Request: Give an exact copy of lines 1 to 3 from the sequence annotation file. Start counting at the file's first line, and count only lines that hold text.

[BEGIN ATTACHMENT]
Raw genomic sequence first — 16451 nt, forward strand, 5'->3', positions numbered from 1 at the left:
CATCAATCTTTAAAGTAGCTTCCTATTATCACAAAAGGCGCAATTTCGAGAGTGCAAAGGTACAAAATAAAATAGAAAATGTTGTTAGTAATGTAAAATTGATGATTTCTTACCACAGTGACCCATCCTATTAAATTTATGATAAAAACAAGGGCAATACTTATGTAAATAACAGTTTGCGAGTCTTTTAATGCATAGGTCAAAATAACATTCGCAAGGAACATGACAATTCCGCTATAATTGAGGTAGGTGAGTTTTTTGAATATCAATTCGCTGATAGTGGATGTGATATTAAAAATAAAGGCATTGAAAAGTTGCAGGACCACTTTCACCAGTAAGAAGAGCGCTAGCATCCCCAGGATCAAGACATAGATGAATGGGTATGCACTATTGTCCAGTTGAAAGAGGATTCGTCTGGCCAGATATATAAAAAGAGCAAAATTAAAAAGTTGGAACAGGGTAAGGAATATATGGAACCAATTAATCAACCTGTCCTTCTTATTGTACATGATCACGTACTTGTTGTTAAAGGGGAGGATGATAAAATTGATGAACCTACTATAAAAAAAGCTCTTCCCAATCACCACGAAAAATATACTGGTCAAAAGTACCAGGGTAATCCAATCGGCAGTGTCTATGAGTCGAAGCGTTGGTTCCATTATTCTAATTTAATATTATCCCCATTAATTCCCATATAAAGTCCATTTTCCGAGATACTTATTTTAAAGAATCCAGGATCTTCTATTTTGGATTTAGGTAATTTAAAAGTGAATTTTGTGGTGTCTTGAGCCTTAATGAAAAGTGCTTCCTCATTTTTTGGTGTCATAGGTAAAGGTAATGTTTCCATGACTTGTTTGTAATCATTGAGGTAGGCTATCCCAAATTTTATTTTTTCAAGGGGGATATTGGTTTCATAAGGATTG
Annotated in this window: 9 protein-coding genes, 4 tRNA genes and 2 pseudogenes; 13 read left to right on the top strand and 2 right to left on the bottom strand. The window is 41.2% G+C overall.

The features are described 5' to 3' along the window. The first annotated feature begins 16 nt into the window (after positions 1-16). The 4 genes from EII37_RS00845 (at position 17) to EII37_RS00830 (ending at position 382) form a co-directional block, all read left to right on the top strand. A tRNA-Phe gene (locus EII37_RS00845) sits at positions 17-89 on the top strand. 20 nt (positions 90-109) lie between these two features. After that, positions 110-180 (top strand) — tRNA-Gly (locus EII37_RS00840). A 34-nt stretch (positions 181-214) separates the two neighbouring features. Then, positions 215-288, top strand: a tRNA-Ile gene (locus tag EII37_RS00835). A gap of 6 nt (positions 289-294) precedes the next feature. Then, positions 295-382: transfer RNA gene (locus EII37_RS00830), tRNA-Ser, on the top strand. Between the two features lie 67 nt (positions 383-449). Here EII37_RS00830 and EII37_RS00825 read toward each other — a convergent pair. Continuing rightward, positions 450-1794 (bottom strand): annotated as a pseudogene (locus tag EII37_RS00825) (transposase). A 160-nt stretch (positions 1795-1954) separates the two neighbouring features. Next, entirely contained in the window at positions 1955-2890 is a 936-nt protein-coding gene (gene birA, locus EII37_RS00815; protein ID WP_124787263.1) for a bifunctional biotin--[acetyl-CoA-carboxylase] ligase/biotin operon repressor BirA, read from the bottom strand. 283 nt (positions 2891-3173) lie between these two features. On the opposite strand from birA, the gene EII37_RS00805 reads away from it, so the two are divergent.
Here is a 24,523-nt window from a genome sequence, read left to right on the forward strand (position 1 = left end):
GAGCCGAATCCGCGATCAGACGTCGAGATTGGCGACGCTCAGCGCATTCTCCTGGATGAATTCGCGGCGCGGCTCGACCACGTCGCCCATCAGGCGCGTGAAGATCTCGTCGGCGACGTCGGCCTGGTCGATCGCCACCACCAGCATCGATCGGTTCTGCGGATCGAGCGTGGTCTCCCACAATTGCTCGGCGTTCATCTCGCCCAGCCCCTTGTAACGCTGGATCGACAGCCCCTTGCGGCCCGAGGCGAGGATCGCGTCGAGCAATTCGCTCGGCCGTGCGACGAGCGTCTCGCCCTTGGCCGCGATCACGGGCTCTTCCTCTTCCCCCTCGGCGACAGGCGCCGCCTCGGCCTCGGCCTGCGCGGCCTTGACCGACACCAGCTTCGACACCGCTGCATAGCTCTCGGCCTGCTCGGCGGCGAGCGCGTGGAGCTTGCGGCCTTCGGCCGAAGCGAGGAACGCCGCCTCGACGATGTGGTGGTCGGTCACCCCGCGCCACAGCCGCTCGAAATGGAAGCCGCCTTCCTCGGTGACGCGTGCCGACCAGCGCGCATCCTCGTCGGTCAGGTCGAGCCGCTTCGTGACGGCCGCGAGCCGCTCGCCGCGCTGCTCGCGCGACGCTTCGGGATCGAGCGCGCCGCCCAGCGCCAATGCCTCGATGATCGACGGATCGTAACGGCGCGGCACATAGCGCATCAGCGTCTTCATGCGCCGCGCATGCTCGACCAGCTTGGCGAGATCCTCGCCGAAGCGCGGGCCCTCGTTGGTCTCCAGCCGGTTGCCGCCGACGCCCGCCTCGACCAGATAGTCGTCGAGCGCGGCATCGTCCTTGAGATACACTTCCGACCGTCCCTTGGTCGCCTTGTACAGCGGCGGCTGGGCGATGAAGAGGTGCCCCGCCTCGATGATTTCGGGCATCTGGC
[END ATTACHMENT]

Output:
Raw genomic sequence first — 16451 nt, forward strand, 5'->3', positions numbered from 1 at the left:
CATCAATCTTTAAAGTAGCTTCCTATTATCACAAAAGGCGCAATTTCGAGAGTGCAAAGGTACAAAATAAAATAGAAAATGTTGTTAGTAATGTAAAATTGATGATTTCTTACCACAGTGACCCATCCTATTAAATTTATGATAAAAACAAGGGCAATACTTATGTAAATAACAGTTTGCGAGTCTTTTAATGCATAGGTCAAAATAACATTCGCAAGGAACATGACAATTCCGCTATAATTGAGGTAGGTGAGTTTTTTGAATATCAATTCGCTGATAGTGGATGTGATATTAAAAATAAAGGCATTGAAAAGTTGCAGGACCACTTTCACCAGTAAGAAGAGCGCTAGCATCCCCAGGATCAAGACATAGATGAATGGGTATGCACTATTGTCCAGTTGAAAGAGGATTCGTCTGGCCAGATATATAAAAAGAGCAAAATTAAAAAGTTGGAACAGGGTAAGGAATATATGGAACCAATTAATCAACCTGTCCTTCTTATTGTACATGATCACGTACTTGTTGTTAAAGGGGAGGATGATAAAATTGATGAACCTACTATAAAAAAAGCTCTTCCCAATCACCACGAAAAATATACTGGTCAAAAGTACCAGGGTAATCCAATCGGCAGTGTCTATGAGTCGAAGCGTTGGTTCCATTATTCTAATTTAATATTATCCCCATTAATTCCCATATAAAGTCCATTTTCCGAGATACTTATTTTAAAGAATCCAGGATCTTCTATTTTGGATTTAGGTAATTTAAAAGTGAATTTTGTGGTGTCTTGAGCCTTAATGAAAAGTGCTTCCTCATTTTTTGGTGTCATAGGTAAAGGTAATGTTTCCATGACTTGTTTGTAATCATTGAGGTAGGCTATCCCAAATTTTATTTTTTCAAGGGGGATATTGGTTTCATAAGGATTG
Annotated in this window: 9 protein-coding genes, 4 tRNA genes and 2 pseudogenes; 13 read left to right on the top strand and 2 right to left on the bottom strand. The window is 41.2% G+C overall.